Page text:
IBS (Irritable Bowel Syndrome) – What Is It?

What Is Irritable Bowel Syndrome?

Irritable bowel syndrome, or IBS, is a common disorder of the digestive system affecting approximately 1 in 5 people in Britain. While it is more frequently reported by women, this may be due to women being more likely to seek medical attention for IBS symptoms.

What Causes Irritable Bowel Syndrome?

The exact cause of IBS is unknown, but stress and increased sensitivity of the gut are thought to be common triggers. Diet can also trigger IBS symptoms in some people, even if their overall diet is healthy.

IBS symptoms seem to result from an overly sensitive bowel, causing food to pass through the digestive system either too quickly (leading to diarrhoea) or too slowly (causing constipation). This leads to spasms of the bowel muscles, which cause discomfort and cramping pain.

What Symptoms Are Associated With Irritable Bowel Syndrome?

IBS symptoms vary between individuals and can range from minor discomfort to being quite disabling. Symptoms usually begin in the late teens or early adulthood but can occur at any age. Common IBS symptoms that may come and go include:

  • Diarrhoea
  • Constipation
  • Alternating constipation and diarrhoea
  • Stomach cramps or abdominal pain
  • Bloating after meals, sometimes severe enough to resemble pregnancy in women
  • Wind
  • Mucus in bowel movements
  • Feeling the need to move the bowels but being unable to

These symptoms can indicate other medical issues, so always consult your doctor if symptoms persist, are severe, or if there is blood in the stools.

What Triggers Irritable Bowel Syndrome?

Diet and stress are considered the two main IBS triggers. Certain foods commonly act as triggers, such as:

  • Caffeine (tea, coffee, cola)
  • Dairy products
  • Alcohol
  • Spicy foods
  • Fatty foods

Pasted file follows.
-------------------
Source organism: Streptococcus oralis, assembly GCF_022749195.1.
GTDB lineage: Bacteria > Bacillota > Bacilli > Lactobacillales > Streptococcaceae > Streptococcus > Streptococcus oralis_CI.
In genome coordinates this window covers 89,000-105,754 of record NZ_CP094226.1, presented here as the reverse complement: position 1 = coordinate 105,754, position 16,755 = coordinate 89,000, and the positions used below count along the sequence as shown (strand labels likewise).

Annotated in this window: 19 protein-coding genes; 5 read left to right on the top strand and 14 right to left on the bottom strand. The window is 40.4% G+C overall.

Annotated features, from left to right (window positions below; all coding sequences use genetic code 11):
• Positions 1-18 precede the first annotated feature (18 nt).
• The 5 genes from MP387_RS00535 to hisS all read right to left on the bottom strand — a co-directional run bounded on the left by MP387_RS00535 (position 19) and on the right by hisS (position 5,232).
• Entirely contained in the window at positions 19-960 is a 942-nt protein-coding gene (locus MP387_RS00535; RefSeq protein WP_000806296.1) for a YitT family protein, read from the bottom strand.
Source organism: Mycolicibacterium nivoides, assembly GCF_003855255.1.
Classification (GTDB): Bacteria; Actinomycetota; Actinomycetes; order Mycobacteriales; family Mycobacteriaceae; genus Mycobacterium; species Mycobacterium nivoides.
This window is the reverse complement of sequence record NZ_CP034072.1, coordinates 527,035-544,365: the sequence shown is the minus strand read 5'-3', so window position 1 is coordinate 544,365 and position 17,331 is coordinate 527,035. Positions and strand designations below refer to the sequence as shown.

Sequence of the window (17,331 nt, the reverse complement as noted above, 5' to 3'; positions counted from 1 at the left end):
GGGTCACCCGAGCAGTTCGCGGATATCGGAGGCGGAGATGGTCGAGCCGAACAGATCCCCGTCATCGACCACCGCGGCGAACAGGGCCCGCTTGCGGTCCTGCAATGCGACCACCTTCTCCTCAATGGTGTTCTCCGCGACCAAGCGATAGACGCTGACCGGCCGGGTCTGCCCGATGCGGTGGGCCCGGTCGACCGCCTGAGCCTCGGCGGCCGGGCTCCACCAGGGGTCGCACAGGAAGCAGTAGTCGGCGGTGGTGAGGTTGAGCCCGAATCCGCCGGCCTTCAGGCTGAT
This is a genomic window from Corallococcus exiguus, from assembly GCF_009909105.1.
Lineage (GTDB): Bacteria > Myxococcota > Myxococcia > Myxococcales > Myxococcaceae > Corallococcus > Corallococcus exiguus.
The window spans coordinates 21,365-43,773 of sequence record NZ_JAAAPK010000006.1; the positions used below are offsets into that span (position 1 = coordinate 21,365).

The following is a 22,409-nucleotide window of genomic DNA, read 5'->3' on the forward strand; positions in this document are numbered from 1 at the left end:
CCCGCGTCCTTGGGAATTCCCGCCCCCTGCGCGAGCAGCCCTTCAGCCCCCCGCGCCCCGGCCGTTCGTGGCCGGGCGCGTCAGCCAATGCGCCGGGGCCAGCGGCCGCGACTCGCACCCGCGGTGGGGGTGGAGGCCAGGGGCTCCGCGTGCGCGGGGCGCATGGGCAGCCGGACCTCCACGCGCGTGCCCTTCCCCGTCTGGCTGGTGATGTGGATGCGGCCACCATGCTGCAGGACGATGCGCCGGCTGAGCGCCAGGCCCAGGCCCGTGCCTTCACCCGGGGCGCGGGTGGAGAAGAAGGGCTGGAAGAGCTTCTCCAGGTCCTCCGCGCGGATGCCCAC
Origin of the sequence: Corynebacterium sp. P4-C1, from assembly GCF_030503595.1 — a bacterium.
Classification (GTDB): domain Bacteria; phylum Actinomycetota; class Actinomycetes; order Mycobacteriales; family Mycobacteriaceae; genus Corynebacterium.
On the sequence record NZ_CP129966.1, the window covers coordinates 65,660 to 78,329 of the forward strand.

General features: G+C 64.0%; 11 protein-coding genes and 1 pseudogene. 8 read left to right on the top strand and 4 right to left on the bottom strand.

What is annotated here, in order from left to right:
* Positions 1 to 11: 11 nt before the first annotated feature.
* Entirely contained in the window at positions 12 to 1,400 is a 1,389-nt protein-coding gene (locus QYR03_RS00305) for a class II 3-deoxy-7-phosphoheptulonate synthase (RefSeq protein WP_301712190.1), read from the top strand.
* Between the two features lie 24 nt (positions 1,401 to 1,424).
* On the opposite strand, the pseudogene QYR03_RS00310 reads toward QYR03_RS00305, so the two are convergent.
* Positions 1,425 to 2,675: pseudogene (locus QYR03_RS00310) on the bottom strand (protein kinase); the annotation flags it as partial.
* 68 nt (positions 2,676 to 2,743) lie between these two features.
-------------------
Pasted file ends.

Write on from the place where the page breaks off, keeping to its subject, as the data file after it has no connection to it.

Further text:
Smoking can also worsen symptoms. Identifying and eliminating personal trigger foods may help manage IBS. Eating smaller, more frequent meals rather than large meals is also recommended.

How Is Irritable Bowel Syndrome Diagnosed?

There are no specific tests to confirm IBS, as it causes no visible abnormalities. Diagnosis is usually based on ruling out other conditions and assessing symptoms. Doctors will discuss symptoms, possibly conduct a physical exam, and may request a stool sample to check for infection. Further tests like blood work, x-rays, endoscopy or ultrasound may be done to exclude more serious disorders. IBS is diagnosed when other possible causes are eliminated.

How Is Irritable Bowel Syndrome Treated?

There is no cure for IBS, but symptoms can usually be managed through a combination of diet, exercise, and medication. Doctors may recommend an elimination diet to identify trigger foods. Keeping a record of when symptoms occur can also help pinpoint triggers.

Cutting out alcohol, caffeine and dairy while drinking plenty of water may ease symptoms. Oats and probiotic foods like yoghurt are sometimes helpful for wind and bloating. Physical activity helps digestion and stress.

Over-the-counter medications like loperamide for diarrhoea or laxatives for constipation offer relief, while antispasmodics relax the digestive tract muscles. These should not be used long-term without medical advice. Some find homeopathic remedies like peppermint oil capsules beneficial. Applying a hot water bottle to the stomach can relieve symptoms.

If stress triggers symptoms, counselling in stress management or hypnotherapy may help. Although distressing, IBS is not a serious or life-threatening condition and does not damage the bowel.

Photo “IBS” by Anthony Cunningham for Zoom Health

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